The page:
OMG I LOVE this recipe !! Tonight I found a log COVERED in beautiful , bright , fresh chickens ! It's late but I don't care , I'm making me some chicken fried chicken of the woods !!
Hi Alan ! I made this recipe tonight using chanterelles , it was a different flavor but just as delicious!
This was delicious and the directions were simple to follow. I’m so glad I chose it for my first tasting of COW from my backyard forest. 👌 Will definitely make it again.
Amazing! Did this with panko breadcrumbs.
Glad it worked for you. I'd make sure to try the flour-egg-flour sometime too when you have a chance!
I see you’ve had LOTS of raves about this dish but had to add one more. This is my first sulfur shelf, it was young, tender and no bugs! We tried a bit yesterday to make sure we were good with it and today we had the chicken fried with a side of beets and their greens. We gobbled it all and I can’t thank you enough for providing such accessible dishes and ideas for the midwestern forager ( I’m in the Keweenaw area of upper Michigan.) Also have your book and cook from it a lot.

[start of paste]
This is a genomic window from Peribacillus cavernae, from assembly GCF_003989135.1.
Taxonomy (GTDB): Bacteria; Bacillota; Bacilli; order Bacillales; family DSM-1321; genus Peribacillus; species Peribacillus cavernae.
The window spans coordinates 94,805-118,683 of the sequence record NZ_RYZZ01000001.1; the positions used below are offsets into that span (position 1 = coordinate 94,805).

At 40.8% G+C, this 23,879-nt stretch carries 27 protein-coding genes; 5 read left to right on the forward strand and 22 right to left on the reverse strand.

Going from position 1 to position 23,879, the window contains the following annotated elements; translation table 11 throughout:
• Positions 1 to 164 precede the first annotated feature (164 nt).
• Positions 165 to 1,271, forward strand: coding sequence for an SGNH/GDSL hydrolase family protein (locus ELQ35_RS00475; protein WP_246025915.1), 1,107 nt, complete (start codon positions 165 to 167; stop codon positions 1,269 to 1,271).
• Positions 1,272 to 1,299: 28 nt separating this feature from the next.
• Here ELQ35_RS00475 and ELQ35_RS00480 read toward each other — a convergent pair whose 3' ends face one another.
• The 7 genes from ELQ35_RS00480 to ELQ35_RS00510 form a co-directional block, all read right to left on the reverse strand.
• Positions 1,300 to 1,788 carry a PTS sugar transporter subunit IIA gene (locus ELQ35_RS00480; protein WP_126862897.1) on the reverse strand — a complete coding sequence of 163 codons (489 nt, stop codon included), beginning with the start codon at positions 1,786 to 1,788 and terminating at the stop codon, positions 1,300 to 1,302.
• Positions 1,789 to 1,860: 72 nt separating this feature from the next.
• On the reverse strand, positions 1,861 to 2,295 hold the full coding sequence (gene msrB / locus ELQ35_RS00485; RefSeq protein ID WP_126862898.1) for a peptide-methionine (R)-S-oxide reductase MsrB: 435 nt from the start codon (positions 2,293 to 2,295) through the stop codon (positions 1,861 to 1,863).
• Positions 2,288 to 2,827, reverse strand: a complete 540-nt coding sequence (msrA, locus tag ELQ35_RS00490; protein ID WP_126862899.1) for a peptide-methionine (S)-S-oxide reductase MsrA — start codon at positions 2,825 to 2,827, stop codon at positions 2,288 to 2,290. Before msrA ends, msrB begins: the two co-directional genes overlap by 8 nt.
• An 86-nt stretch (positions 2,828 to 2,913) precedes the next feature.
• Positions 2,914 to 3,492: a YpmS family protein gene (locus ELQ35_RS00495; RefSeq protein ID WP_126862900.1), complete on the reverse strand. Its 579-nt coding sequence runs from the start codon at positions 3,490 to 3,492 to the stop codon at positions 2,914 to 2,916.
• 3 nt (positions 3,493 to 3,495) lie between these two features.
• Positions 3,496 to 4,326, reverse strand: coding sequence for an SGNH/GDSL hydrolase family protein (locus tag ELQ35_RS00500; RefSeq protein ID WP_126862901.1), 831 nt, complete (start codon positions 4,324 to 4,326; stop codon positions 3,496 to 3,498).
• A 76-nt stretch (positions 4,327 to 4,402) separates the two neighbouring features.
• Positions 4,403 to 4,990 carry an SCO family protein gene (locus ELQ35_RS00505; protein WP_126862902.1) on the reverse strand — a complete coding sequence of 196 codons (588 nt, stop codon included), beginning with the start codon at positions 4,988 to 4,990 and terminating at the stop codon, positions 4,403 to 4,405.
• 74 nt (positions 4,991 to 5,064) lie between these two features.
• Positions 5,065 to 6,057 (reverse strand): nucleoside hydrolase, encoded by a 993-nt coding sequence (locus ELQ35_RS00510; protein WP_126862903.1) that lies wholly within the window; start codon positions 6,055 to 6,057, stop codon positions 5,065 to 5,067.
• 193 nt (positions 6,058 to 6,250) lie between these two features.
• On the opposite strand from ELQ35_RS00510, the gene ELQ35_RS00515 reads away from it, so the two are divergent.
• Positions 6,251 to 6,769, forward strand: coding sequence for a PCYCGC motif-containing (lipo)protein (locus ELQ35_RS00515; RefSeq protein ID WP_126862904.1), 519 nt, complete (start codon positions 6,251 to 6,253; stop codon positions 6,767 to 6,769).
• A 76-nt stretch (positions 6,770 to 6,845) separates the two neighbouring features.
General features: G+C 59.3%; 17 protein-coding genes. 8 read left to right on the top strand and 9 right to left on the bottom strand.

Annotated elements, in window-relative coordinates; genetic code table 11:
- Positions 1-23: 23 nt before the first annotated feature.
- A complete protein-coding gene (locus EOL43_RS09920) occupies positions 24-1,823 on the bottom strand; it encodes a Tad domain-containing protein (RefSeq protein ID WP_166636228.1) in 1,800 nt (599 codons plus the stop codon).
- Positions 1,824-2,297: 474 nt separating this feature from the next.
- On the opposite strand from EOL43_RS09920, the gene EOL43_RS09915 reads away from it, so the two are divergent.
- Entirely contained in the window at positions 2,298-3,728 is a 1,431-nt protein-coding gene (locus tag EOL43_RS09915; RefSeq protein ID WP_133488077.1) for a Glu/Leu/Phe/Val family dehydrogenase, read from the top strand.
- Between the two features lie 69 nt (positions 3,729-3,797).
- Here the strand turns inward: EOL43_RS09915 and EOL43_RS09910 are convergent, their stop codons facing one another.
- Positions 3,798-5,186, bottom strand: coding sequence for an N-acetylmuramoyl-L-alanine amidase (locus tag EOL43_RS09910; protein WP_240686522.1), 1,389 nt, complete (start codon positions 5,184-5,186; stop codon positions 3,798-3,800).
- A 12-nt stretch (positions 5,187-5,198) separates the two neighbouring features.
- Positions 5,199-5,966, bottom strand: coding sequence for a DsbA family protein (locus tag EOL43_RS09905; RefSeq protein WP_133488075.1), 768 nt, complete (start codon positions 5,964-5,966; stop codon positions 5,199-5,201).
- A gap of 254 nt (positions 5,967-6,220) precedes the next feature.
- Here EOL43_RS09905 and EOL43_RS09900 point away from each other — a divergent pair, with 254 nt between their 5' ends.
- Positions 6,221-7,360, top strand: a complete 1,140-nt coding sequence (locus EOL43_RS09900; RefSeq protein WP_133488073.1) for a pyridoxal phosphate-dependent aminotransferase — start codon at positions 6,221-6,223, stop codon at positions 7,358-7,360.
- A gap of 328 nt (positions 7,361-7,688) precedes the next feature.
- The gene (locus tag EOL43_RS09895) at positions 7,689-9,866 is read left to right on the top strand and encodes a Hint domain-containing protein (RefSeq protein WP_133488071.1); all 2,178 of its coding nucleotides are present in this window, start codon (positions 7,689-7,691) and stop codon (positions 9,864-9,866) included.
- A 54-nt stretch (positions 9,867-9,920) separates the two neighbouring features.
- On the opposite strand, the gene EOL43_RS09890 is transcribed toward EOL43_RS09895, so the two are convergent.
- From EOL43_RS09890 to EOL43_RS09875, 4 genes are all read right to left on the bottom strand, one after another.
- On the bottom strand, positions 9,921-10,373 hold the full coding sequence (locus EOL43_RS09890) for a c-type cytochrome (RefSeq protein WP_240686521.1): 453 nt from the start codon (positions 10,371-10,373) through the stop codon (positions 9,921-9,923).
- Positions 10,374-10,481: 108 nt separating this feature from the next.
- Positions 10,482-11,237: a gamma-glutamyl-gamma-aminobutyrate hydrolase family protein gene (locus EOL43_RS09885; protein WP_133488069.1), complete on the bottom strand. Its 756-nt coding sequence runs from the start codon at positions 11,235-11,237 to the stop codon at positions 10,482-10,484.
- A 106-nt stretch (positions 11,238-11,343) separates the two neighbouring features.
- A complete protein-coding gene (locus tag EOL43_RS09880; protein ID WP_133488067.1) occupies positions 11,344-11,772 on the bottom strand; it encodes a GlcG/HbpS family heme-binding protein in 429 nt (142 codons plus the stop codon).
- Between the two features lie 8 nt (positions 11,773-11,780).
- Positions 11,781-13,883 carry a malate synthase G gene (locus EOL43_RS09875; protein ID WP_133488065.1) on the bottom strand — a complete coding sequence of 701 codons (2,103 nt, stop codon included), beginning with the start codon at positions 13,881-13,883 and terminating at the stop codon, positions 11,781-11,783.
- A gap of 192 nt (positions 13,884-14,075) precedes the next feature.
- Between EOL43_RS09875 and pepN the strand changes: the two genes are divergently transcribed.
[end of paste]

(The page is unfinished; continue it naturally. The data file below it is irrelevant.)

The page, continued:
So delicious! Thanks for sharing these recipes. I fried in bacon fat and used a mixture of rice milk and chia meal instead of egg. I had a homemade Cajun spice blend I mixed with the flour. And, of course, perfectly delectable, fresh-harvested chicken-of-the-wood mushroom from my neighbor’s cherry tree. I’d post pics if possible.
Thank you, thank you!!
I support the use of bacon fat.
I got so excited. I should have read your recipe more thoroughly I would’ve done better. I did bread them and cook them but didn’t slice them in the right direction. They were very dry. Blanching them would have done the trick.
Hope I encounter them again some day.
Yes so the tricky thing with mushrooms is that due to age their water content can be highly variable. You can only use very tender chickens for this. They’re often deceiving in the wild and appear younger than they are, or our brains want them to be.